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Study shows unexpected effect of climate change on body size for many different species

The study by the National University of Singapore shows that species are reducing in size due to climate warming and this will have repercussions across many food webs and potentially synergistic negative effects on biodiversity

National University of Singapore

Assistant Professor David Bickford from the Department of Biological Sciences at the NUS Faculty of Science, and his collaborator Dr Jennifer Sheridan, have in a recent study, provided compelling evidence from scientific literature that climate change has an unexpected effect on body size for many different species all over the world.

The researchers found that increasing temperatures have had far-reaching effects on the body size of a wide array of species, from plants to top predators. Many organisms are already getting smaller and many more are likely to shrink as a result of continued climate warming. This trend is evident in numerous studies and has a firm theoretical foundation following fundamental ecological and metabolic rules that also enable scientists to test hypotheses about exactly how and why so many species are getting smaller, which ones might get even smaller in the future, and how it will affect society. The study by Asst Prof Bickford and Dr Jennifer Sheridan has been published online in Nature Climate Change on Sunday, 16 October.

Asst Prof Bickford is a lead scientist at the Evolutionary Ecology and Conservation Lab in the NUS Department of Biological Sciences, and a faculty member in the University Scholars Programme at NUS. Dr Sheridan embarked on this study while she was a post-doctoral research fellow at the Lab.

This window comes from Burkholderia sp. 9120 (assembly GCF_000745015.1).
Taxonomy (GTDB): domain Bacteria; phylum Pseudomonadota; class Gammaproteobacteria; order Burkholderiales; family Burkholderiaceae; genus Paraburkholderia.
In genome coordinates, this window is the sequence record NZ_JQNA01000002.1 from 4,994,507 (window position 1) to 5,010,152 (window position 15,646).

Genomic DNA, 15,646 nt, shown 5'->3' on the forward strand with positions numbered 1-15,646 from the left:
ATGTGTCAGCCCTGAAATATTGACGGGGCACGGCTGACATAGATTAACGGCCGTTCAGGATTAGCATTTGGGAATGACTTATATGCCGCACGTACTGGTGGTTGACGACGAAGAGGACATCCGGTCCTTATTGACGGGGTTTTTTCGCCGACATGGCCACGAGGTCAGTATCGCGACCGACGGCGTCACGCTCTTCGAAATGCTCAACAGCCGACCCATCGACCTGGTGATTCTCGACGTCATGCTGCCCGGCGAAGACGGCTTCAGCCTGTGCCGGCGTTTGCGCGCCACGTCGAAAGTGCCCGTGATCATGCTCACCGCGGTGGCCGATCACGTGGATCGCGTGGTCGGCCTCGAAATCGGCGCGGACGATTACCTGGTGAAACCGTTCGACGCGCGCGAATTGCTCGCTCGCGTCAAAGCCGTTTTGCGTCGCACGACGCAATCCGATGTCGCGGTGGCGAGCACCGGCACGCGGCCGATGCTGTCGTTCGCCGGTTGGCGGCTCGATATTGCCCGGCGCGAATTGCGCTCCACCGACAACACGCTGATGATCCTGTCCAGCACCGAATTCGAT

On the uniqueness of this study, Asst Prof Bickford said: "We have summarised the data and provided a review of what has been shown to be occurring over the past few decades, as well as similar trends from fossil record that also demonstrate a cohesive trend. We have also provided the theories that explain the data, a set of reasonable ecological and metabolic rules that help explain why we see this repeat trend of species getting smaller. Many studies are corroborating this general trend, and as more studies come out saying the same thing, we need to understand why this trend is happening and what it will mean for society."

He added: "This is a very different frame of reference, scientifically. It implies that we are changing the planet's climate enough to have an effect on most species and we do not fully understand what will happen when species get smaller."

The effects of shrinking organisms will be varied and difficult to predict. The researchers pointed out that the main problem is not necessarily the shrinking itself, but the differential responses of species - some are shrinking while others do not appear to be affected in the same manner. Why this is not universal is problematic because it has the potential to upset ecosystems and food webs more as organisms do not change together or in a similar way. Nonetheless, reduced size of individuals due to climate change will have repercussions across many food webs and potentially synergistic negative effects on biodiversity. Smaller plants mean fewer resources for consumers, which can lead to smaller body size and/or smaller populations of consumers. Ultimately, decreasing organism size could result in loss of biodiversity and effects that would not be beneficial to society, for example, crop harvests getting smaller or ecosystem services being compromised or limited.

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